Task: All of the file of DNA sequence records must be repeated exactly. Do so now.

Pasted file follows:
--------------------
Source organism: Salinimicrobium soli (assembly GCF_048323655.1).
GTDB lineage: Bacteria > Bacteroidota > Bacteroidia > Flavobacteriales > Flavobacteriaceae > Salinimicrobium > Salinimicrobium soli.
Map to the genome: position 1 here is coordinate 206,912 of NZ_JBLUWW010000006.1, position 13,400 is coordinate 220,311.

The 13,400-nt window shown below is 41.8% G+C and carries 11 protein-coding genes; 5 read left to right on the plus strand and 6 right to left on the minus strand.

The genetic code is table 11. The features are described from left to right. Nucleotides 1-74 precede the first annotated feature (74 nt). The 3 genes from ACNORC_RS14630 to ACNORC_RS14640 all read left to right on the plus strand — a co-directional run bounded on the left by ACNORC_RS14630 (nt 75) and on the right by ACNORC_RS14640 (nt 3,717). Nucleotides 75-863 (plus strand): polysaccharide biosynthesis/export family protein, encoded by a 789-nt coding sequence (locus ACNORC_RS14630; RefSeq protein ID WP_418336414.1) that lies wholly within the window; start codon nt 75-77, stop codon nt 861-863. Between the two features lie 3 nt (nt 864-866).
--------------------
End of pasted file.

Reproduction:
Source organism: Salinimicrobium soli (assembly GCF_048323655.1).
GTDB lineage: Bacteria > Bacteroidota > Bacteroidia > Flavobacteriales > Flavobacteriaceae > Salinimicrobium > Salinimicrobium soli.
Map to the genome: position 1 here is coordinate 206,912 of NZ_JBLUWW010000006.1, position 13,400 is coordinate 220,311.

The 13,400-nt window shown below is 41.8% G+C and carries 11 protein-coding genes; 5 read left to right on the plus strand and 6 right to left on the minus strand.

The genetic code is table 11. The features are described from left to right. Nucleotides 1-74 precede the first annotated feature (74 nt). The 3 genes from ACNORC_RS14630 to ACNORC_RS14640 all read left to right on the plus strand — a co-directional run bounded on the left by ACNORC_RS14630 (nt 75) and on the right by ACNORC_RS14640 (nt 3,717). Nucleotides 75-863 (plus strand): polysaccharide biosynthesis/export family protein, encoded by a 789-nt coding sequence (locus ACNORC_RS14630; RefSeq protein ID WP_418336414.1) that lies wholly within the window; start codon nt 75-77, stop codon nt 861-863. Between the two features lie 3 nt (nt 864-866).